Thursday, August 19, 2010

A victory for public defenders, maybe

From the Pioneer Press:

A Steele County judge has ruled that public defenders in the 3rd Judicial District may not drop 46 criminal defense cases they say they're too short-staffed to handle.

Instead, the district's office of public defense must contract attorneys to represent the defendants, who would otherwise not be able to afford to hire their own private attorneys.

The ruling sets the wheels in motion for a possible showdown with state officials over staffing and funding for those attorneys constitutionally required to represent defendants facing possible incarceration.

This is a big deal for a criminal justice system, public defenders in particular, that have been on the receiving end of a number of budget cuts. The judge has given them the green light to hire the needed attorneys on a contract basis, although at this point no one is quite sure how it will get paid for.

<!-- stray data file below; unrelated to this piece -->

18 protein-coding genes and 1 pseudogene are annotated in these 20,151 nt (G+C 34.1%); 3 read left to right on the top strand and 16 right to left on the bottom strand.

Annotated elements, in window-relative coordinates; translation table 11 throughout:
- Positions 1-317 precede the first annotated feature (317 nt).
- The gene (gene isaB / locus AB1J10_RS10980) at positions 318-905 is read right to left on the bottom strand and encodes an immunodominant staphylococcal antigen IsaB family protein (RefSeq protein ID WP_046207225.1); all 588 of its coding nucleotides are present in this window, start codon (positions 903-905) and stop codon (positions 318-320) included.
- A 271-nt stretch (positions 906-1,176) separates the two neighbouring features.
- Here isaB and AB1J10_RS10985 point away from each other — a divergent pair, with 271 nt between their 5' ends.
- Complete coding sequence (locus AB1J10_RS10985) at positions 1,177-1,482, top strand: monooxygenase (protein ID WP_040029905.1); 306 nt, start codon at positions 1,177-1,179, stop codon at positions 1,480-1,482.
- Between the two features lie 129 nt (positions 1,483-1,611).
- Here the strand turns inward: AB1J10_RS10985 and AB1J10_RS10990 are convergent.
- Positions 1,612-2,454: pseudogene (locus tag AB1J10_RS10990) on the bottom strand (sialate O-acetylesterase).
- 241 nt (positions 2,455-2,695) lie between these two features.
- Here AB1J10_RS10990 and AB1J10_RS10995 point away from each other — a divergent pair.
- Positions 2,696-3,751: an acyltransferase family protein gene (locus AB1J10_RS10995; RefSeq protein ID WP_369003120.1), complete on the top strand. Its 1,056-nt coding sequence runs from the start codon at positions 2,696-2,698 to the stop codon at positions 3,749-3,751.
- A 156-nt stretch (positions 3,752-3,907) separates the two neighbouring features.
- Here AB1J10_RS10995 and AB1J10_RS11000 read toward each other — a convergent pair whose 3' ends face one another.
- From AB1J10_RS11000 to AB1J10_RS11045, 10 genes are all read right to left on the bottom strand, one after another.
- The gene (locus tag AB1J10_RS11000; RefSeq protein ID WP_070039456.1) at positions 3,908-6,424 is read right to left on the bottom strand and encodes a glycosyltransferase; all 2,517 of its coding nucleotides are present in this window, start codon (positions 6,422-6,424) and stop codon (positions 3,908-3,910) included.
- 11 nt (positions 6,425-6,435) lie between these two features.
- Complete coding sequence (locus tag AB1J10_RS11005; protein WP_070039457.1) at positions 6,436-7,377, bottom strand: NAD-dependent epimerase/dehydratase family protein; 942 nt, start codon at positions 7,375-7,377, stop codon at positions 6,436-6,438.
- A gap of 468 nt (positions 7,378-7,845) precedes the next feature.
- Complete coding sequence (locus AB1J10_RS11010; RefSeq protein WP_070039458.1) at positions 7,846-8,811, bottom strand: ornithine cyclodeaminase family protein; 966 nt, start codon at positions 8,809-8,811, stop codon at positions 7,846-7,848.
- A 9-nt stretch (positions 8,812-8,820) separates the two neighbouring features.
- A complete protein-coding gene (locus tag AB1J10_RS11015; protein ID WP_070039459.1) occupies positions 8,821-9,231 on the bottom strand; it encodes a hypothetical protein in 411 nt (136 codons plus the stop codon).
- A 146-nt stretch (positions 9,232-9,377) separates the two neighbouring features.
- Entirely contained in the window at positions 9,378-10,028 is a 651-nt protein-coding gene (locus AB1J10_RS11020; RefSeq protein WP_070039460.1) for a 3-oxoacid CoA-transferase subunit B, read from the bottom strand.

That these services need to be funded was central to the judge’s ruling, from Chief Public Defender Karen Duncan’s interview with MPR:

"I think it's dangerous for our citizens if we're deciding that we no longer need to fund core government services," she said. "Public defense and the criminal court system is a constitutional mandate. It's not an option. It's not frosting for the citizenry."

The actual series of events that lead to Duncan asking for relief from the 46 cases is unusual, a combination of six attorneys taking a leave of absence and a case coming in with 17 co-defendants, all needing a public defender. But the underlying problem is real.

Again from Duncan’s interview with MPR:

"All of these things were happening at once," Duncan said. "And then I'm seeing more staff people still at work after midnight, working at 4 o'clock in the morning. And it was just so obvious that we cannot continue to do this."

Duncan said that, as a result, attorneys missed several court hearings that week.

"I'm not sure how much worse it can feel to go to court and have your lawyer not be there," she said.

The big question now becomes, will there be more of this? The 3rd Judicial District is not the only one with an overworked public defender’s office and it will be interesting to see if similar requests are made in other districts.

The entire interview is worth a listen:

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